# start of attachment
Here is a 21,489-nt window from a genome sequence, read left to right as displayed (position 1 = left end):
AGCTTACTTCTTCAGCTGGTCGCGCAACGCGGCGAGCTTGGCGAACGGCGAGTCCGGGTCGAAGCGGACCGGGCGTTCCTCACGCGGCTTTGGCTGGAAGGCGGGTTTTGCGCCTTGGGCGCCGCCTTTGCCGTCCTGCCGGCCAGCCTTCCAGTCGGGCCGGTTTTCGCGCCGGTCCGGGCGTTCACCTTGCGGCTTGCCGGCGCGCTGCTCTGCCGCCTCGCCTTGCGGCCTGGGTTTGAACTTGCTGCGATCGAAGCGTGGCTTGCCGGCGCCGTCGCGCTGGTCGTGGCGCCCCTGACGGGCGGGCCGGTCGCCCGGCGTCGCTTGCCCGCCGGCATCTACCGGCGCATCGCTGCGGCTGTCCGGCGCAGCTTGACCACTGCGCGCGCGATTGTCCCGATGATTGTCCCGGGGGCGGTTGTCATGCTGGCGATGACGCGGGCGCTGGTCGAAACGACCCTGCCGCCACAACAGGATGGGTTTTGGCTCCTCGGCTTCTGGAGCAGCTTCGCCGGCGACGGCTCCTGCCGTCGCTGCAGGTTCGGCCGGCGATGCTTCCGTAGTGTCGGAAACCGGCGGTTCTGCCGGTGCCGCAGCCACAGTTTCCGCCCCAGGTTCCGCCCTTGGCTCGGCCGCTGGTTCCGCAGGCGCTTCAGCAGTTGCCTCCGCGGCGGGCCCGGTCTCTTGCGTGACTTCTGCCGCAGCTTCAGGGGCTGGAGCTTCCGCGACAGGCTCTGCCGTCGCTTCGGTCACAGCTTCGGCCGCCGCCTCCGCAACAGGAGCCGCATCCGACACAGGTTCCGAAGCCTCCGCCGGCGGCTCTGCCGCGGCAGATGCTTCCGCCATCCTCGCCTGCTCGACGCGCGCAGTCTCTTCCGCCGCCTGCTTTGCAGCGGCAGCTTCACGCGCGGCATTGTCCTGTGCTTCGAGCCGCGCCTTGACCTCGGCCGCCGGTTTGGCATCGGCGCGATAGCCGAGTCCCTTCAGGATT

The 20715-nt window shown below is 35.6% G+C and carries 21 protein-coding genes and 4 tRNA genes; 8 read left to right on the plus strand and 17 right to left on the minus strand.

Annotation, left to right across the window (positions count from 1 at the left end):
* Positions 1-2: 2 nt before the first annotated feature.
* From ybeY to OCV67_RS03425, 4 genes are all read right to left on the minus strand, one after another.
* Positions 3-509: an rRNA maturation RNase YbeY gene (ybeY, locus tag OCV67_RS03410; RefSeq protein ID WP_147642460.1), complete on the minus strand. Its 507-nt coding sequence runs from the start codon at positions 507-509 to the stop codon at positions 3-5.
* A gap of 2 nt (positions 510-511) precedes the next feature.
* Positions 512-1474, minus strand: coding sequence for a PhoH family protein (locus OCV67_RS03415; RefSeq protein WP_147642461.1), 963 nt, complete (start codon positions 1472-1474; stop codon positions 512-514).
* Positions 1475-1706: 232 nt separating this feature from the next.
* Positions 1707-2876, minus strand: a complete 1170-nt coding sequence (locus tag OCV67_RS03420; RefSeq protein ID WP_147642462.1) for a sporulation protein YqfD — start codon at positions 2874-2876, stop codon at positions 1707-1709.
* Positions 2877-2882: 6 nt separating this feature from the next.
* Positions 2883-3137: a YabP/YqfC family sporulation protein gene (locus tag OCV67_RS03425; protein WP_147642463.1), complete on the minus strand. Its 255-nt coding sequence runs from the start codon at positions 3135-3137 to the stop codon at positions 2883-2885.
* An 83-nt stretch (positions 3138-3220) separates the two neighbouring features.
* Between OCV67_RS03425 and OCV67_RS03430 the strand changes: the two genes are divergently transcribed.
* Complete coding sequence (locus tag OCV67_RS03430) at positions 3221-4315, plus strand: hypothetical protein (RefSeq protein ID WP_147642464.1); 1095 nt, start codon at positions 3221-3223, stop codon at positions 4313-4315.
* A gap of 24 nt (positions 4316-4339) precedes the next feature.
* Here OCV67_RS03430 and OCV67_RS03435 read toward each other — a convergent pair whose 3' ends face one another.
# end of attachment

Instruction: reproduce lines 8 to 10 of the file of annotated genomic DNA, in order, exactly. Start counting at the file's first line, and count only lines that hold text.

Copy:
* A gap of 2 nt (positions 510-511) precedes the next feature.
* Positions 512-1474, minus strand: coding sequence for a PhoH family protein (locus OCV67_RS03415; RefSeq protein WP_147642461.1), 963 nt, complete (start codon positions 1472-1474; stop codon positions 512-514).
* Positions 1475-1706: 232 nt separating this feature from the next.